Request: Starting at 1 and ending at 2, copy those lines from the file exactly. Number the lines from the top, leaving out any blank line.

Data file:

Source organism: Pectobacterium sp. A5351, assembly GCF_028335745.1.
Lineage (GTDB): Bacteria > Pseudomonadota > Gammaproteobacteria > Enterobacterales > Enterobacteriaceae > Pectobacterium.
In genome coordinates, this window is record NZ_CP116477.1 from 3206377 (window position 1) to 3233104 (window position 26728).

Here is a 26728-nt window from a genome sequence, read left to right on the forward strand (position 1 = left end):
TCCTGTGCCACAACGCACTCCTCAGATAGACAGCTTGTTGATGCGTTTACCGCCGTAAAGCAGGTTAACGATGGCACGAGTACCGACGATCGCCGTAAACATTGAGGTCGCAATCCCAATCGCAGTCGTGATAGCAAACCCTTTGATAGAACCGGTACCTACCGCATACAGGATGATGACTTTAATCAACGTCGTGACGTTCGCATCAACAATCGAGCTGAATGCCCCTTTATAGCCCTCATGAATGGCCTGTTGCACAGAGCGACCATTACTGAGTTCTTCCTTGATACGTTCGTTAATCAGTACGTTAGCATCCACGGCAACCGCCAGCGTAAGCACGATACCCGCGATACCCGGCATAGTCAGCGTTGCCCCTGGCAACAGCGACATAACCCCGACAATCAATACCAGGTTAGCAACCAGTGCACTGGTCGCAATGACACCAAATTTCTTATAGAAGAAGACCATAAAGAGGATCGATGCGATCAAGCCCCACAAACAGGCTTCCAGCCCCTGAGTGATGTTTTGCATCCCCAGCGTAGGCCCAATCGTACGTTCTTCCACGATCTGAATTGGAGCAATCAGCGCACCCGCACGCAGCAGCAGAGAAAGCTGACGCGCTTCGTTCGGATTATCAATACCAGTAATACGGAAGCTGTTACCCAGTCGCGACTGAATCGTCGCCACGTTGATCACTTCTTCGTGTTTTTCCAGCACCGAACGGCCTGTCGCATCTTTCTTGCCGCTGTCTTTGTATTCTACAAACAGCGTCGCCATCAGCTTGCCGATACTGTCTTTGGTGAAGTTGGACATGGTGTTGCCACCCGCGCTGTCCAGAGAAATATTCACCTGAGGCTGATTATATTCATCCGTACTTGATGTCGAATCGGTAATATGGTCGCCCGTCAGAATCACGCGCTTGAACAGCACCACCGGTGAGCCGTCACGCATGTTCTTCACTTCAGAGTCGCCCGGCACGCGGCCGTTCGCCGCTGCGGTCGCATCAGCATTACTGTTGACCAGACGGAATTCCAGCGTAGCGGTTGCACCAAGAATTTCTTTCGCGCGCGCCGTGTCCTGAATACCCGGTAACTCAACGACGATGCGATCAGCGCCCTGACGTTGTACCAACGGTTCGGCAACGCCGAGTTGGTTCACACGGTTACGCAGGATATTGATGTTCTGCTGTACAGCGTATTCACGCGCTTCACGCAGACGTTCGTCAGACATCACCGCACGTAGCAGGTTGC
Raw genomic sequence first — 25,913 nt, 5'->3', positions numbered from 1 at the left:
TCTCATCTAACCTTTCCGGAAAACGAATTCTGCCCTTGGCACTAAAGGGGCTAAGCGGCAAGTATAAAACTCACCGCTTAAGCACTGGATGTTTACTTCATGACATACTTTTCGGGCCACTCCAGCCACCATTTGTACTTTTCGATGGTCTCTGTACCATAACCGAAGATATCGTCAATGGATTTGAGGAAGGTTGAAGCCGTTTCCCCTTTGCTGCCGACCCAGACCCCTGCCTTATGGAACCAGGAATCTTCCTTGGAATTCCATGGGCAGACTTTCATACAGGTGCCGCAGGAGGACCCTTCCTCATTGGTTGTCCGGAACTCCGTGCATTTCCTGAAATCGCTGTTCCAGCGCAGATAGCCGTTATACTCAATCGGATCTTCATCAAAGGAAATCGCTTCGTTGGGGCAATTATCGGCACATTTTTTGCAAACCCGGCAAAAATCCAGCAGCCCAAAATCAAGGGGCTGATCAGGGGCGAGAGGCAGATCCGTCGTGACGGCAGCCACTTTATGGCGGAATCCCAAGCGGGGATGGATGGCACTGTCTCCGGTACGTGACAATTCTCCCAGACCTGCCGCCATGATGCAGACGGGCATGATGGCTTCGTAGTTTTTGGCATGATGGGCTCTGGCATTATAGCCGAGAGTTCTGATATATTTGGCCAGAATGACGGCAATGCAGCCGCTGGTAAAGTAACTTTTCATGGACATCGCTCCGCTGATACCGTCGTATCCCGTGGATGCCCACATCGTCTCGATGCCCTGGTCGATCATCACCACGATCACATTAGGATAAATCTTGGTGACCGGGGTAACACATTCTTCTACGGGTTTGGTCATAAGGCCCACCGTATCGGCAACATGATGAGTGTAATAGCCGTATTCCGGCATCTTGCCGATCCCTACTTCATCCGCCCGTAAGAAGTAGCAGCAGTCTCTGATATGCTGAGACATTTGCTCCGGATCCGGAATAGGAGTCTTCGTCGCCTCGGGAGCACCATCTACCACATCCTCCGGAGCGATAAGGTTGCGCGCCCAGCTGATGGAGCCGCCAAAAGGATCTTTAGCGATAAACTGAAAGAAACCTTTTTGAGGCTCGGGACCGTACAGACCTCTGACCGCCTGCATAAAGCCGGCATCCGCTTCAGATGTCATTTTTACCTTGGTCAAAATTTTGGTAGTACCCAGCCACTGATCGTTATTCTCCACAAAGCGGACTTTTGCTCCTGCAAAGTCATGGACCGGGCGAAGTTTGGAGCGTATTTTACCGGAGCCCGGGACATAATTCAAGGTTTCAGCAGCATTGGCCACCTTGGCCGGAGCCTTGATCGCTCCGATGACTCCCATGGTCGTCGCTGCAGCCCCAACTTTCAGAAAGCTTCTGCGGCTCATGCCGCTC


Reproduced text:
Source organism: Pectobacterium sp. A5351, assembly GCF_028335745.1.
Lineage (GTDB): Bacteria > Pseudomonadota > Gammaproteobacteria > Enterobacterales > Enterobacteriaceae > Pectobacterium.